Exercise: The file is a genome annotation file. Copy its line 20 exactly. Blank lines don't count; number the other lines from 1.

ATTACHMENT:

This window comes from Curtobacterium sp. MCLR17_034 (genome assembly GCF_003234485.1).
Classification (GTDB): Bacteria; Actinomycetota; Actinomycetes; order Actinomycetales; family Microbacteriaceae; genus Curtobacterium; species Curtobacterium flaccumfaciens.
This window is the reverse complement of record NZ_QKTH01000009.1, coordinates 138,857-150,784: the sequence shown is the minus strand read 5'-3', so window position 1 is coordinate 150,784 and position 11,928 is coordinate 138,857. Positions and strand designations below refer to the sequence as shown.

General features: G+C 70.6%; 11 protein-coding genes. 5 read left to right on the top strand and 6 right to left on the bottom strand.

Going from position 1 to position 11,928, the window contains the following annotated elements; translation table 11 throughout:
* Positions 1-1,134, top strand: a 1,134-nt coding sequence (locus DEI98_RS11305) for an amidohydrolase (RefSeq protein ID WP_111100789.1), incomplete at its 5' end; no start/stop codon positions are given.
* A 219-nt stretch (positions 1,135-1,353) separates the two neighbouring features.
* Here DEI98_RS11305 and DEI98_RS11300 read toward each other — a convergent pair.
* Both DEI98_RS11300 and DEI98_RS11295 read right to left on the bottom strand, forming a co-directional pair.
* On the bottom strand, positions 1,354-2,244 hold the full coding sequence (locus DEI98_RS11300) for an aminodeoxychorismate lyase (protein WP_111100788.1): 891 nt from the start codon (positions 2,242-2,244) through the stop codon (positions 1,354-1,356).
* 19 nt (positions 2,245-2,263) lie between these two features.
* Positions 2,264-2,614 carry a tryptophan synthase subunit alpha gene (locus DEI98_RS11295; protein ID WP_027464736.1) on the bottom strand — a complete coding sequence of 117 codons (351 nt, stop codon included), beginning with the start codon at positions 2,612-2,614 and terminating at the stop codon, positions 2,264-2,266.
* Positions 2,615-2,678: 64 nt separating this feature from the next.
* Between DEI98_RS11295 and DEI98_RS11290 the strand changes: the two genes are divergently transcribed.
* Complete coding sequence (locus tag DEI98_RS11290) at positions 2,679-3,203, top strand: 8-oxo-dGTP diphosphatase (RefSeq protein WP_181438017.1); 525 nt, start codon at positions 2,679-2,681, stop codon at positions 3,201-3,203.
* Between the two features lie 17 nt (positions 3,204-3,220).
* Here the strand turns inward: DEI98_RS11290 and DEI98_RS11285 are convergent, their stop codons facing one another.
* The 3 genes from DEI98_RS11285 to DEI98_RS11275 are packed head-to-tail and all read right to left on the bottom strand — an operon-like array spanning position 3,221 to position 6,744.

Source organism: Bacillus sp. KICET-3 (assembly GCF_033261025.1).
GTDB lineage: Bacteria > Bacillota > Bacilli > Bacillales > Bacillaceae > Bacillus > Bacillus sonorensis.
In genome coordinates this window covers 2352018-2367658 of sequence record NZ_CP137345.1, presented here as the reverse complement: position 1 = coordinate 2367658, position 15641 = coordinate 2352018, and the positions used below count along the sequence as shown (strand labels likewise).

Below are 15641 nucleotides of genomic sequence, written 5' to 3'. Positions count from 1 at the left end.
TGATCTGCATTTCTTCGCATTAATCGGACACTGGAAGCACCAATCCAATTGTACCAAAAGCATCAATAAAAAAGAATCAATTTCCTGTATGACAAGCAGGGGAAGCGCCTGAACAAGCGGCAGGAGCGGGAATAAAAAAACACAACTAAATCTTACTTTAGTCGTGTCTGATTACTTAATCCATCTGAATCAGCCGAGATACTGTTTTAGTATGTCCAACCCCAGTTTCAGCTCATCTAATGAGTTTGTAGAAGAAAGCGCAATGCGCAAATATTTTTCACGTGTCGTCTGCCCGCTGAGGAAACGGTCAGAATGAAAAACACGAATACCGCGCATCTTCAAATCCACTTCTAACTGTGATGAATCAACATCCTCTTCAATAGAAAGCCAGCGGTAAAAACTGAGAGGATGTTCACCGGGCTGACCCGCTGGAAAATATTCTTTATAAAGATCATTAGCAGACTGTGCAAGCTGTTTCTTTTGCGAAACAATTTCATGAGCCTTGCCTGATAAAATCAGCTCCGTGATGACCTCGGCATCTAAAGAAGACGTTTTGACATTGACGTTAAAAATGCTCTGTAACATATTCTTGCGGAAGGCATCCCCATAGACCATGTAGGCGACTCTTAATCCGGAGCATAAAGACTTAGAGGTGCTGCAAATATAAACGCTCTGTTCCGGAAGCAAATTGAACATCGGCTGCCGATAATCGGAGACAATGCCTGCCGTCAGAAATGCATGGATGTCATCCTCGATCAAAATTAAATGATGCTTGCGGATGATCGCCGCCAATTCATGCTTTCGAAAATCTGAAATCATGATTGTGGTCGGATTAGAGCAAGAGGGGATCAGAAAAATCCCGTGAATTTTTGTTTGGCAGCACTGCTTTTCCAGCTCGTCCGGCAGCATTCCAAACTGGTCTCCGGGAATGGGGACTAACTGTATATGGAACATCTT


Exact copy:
GTDB lineage: Bacteria > Bacillota > Bacilli > Bacillales > Bacillaceae > Bacillus > Bacillus sonorensis.